Funny... the title says "in vitro" but it also mentions the "in vivo" study of rats given the extract that grew stronger axons.

#53 devinthayer

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Posted 09 December 2011 - 10:26 PM

Quercetin and Kaempferol stimulate BDNF and reduce amyloid-beta toxicity.

http://www.ncbi.nlm....les/PMC2838959/

Antidepressant natural flavonols modulate BDNF and beta amyloid in neurons and hippocampus of double TgAD mice
Increasing evidence suggests that depression may be both a cause and consequence of neurological disorders such as Alzheimer’s disease (AD), and that antidepressants could provide an alternative strategy to current AD therapies. Association of side effect and herbal-drug interaction with conventional antidepressant and St. John’s wort warrant investigating new antidepressant drugs. Antidepressant effects of ginkgo biloba extract (EGb 761) have been demonstrated in animal models of depression and in human volunteers. We report here that ginkgo flavonols quercetin and kaempferol stimulates depression-related signaling pathways involving brain-derived neurotrophic factor BDNF/phosphorylation of cyclic AMP response element binding protein CREB/postsynaptic density proteins PSD95, and reduces amyloid-β peptide (Aβ) in neurons isolated from double transgenic AD mouse (TgAPPswe/PS1e9). In addition, enhanced BDNF expression and reduction of Aβ oligomers was confirmed in hippocampus of the double transgenic mice administered with flavonol, which correlates with cognitive improvement behaviors in these mice. The present results suggest that stimulating BDNF and reducing Aβ toxicity by natural flavonols provide a therapeutic implication for treatment of AD.


Haha, eat your vegetables.

Edited by devinthayer, 09 December 2011 - 10:29 PM.

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#54 hav

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Posted 09 December 2011 - 10:52 PM

Chaga looks hideous. It's the swamp monster of herbs. Does it taste like it fights cancer?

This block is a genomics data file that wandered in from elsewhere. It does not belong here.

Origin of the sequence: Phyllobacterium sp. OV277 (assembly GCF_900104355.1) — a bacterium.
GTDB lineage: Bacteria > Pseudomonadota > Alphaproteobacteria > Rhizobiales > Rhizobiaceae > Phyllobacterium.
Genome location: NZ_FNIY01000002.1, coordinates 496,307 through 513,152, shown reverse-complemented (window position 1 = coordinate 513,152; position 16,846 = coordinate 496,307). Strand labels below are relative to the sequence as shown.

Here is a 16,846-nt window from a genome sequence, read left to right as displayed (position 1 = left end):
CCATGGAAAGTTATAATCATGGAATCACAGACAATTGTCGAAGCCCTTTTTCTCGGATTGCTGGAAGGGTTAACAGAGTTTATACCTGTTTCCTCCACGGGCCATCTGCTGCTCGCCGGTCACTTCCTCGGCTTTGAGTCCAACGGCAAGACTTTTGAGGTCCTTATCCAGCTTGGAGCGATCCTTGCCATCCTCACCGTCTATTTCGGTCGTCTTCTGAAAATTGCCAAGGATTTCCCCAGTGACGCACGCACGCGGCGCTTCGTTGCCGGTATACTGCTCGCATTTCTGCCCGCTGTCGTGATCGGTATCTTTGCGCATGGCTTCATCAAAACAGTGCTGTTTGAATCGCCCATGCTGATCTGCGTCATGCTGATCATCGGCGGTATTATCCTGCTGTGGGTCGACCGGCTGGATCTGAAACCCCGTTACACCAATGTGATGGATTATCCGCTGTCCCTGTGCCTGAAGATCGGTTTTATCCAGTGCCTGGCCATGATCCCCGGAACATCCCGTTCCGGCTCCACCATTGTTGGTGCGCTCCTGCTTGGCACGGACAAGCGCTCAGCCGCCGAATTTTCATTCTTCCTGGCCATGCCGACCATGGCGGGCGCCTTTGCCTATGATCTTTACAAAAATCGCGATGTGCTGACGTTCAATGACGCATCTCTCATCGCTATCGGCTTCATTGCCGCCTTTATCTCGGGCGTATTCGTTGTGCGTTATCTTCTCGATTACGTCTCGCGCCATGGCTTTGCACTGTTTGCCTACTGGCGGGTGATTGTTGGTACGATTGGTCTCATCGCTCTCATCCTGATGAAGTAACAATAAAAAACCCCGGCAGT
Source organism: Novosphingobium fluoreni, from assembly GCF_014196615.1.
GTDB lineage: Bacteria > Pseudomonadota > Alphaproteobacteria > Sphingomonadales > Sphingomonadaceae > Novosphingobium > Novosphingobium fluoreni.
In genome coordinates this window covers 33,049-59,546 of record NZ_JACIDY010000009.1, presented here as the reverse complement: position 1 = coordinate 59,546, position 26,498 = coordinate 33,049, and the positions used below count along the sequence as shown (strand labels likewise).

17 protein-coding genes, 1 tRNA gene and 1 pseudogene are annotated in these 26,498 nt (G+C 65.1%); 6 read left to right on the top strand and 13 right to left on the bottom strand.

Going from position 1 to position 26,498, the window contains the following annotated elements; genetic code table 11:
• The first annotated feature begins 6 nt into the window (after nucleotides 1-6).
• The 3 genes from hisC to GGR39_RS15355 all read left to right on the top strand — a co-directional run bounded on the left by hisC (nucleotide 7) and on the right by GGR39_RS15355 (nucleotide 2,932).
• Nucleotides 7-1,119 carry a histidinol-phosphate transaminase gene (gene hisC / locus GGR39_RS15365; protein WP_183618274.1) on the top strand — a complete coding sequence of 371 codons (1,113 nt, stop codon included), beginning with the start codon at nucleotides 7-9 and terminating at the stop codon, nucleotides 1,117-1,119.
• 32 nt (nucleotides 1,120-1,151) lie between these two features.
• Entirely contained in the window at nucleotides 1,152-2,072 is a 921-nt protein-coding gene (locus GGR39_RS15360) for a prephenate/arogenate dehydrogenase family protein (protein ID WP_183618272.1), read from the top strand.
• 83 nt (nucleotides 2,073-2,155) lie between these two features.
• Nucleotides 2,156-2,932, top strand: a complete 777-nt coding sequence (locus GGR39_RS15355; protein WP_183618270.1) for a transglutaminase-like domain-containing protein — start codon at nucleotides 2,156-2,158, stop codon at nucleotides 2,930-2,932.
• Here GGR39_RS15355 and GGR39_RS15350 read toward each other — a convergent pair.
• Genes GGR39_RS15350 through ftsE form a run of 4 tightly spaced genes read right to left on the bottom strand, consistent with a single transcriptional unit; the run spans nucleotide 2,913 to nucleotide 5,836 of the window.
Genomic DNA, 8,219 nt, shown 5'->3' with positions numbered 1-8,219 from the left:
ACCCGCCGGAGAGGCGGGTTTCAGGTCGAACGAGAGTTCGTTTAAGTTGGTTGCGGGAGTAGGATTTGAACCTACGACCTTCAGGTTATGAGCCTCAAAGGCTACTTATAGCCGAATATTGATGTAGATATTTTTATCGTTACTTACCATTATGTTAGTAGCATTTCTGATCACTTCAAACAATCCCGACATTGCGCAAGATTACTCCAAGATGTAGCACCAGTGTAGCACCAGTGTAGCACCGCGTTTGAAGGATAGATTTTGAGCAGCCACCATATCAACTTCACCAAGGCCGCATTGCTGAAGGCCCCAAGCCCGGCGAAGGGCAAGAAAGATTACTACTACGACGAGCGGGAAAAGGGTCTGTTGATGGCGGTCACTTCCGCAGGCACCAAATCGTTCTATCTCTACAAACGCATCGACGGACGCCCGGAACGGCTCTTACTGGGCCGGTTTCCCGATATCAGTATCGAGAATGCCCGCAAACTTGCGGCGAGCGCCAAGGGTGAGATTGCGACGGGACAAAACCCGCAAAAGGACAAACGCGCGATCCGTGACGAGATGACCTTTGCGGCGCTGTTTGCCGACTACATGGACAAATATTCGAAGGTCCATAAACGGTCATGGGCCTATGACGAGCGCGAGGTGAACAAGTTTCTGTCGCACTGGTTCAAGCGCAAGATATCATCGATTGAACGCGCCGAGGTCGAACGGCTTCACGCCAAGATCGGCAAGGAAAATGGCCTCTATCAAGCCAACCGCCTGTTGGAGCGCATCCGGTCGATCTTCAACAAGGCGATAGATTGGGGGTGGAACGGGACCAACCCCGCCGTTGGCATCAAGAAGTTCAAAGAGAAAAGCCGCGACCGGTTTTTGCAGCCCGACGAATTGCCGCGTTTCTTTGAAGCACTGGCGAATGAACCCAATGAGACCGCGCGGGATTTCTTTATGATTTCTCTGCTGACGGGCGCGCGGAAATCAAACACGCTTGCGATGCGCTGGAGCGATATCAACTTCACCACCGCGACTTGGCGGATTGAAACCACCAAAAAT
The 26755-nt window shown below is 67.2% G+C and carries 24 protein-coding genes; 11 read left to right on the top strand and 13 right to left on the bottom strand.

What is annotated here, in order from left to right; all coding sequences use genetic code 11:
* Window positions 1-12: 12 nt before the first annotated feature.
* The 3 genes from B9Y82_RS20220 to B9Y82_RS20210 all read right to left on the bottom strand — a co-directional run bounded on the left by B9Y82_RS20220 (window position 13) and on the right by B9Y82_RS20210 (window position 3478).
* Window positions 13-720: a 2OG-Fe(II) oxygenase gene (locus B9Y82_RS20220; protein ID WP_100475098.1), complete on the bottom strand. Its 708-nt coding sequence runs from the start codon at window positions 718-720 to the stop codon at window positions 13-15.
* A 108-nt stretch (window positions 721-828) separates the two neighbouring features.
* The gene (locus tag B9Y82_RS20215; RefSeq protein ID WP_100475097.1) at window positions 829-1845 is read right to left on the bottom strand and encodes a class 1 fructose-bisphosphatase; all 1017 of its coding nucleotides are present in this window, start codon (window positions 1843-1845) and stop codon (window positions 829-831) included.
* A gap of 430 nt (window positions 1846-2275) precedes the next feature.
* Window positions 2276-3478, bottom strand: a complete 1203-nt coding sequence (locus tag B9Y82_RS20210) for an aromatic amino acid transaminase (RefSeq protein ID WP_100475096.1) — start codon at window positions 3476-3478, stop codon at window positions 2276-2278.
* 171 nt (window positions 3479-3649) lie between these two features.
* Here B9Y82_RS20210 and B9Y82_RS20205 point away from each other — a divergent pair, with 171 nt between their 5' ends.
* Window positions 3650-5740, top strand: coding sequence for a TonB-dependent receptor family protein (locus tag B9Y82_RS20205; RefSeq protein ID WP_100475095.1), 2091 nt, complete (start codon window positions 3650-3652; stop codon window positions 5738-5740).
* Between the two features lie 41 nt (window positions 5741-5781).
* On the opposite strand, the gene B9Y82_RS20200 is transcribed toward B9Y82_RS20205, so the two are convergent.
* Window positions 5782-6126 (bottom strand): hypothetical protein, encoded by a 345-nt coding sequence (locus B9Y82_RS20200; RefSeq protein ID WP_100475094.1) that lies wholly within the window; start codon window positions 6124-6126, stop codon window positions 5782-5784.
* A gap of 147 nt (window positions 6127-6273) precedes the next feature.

I get it as an extract that's a light-brown powder and cap it. Just tried a taste and it's kind of bland. But I see the place I get it from called Invincible Herbs also sells it as raw dried mushroom chunks that look a little like a slice of lava rock. I guess I shouldn't link them here but I snatched their image. Not nearly as scary looking as the wikipedia shot of it growing on a tree: http://en.wikipedia....us_obliquus.jpg

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#55 Ark

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Posted 09 December 2011 - 10:56 PM

Here's another one that doesn't seem to get much attention:

Codonopsis

I think of it as much like Ginkgo Biloba with the added NGF qualities of Lion's Mane. It's also considered a substitute for Ginsing but without an overt stimulant effect or telomerase inhibiting qualities which I consider an advantage over Ginsing. I include it in my mental health maintenance stack which consists of:

Gotu Kola
Ginkgo Biloba
Lion's Mane
Codonopsis
Rhodiola
Chaga
Eleuthero
Alcar

I take relatively moderate dosages: 130 mg of each except for the Gotu which is 450 mg. So I don't notice any overt effects. Just hoping for long term brain health. For shorter term immediate effects I might add a racetam and fish oil for a day or 2 before I have too make a presentation or something I want to be particularly sharp for.

Howard


Seems to enhance NGF stimulation: http://www.ncbi.nlm....pubmed/12956941) "by amplifying an up-stream step of the MAPK-dependent signaling pathway".

Chaga looks hideous. It's the swamp monster of herbs. Does it taste like it fights cancer?



I really dig Chaga

#56 computeTHIS

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Posted 10 December 2011 - 02:47 AM

Which method would stimulate NGF the fastest? Exercise, lions mane, ppq, or idebebone? Any takers?

I haven't tried Lion's Mane but I would suspect it's the most potent one of them all. Its cost is the reason I haven't given it a try, but I intend to try growing it sometime.

PQQ and Idebenone are both good, the effects are most noticeable on Idebenone before tolerance builds up. I'm not sure it's actually "tolerance" but rather its mental effects seem to follow a hyperbolic curve with neural growth/stimulation, at least that's my experience with it.

#57 nito

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Posted 10 December 2011 - 04:38 AM

Which method would stimulate NGF the fastest? Exercise, lions mane, ppq, or idebebone? Any takers?

I haven't tried Lion's Mane but I would suspect it's the most potent one of them all. Its cost is the reason I haven't given it a try, but I intend to try growing it sometime.

PQQ and Idebenone are both good, the effects are most noticeable on Idebenone before tolerance builds up. I'm not sure it's actually "tolerance" but rather its mental effects seem to follow a hyperbolic curve with neural growth/stimulation, at least that's my experience with it.


U reckon lions mane is quickest? i thought it took 6 months to feel NGF on lions mane. My guess was exercise. But if it's lions mane then i'm happily going to buy the liquid one.

#58 computeTHIS

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Posted 10 December 2011 - 06:20 AM

Which method would stimulate NGF the fastest? Exercise, lions mane, ppq, or idebebone? Any takers?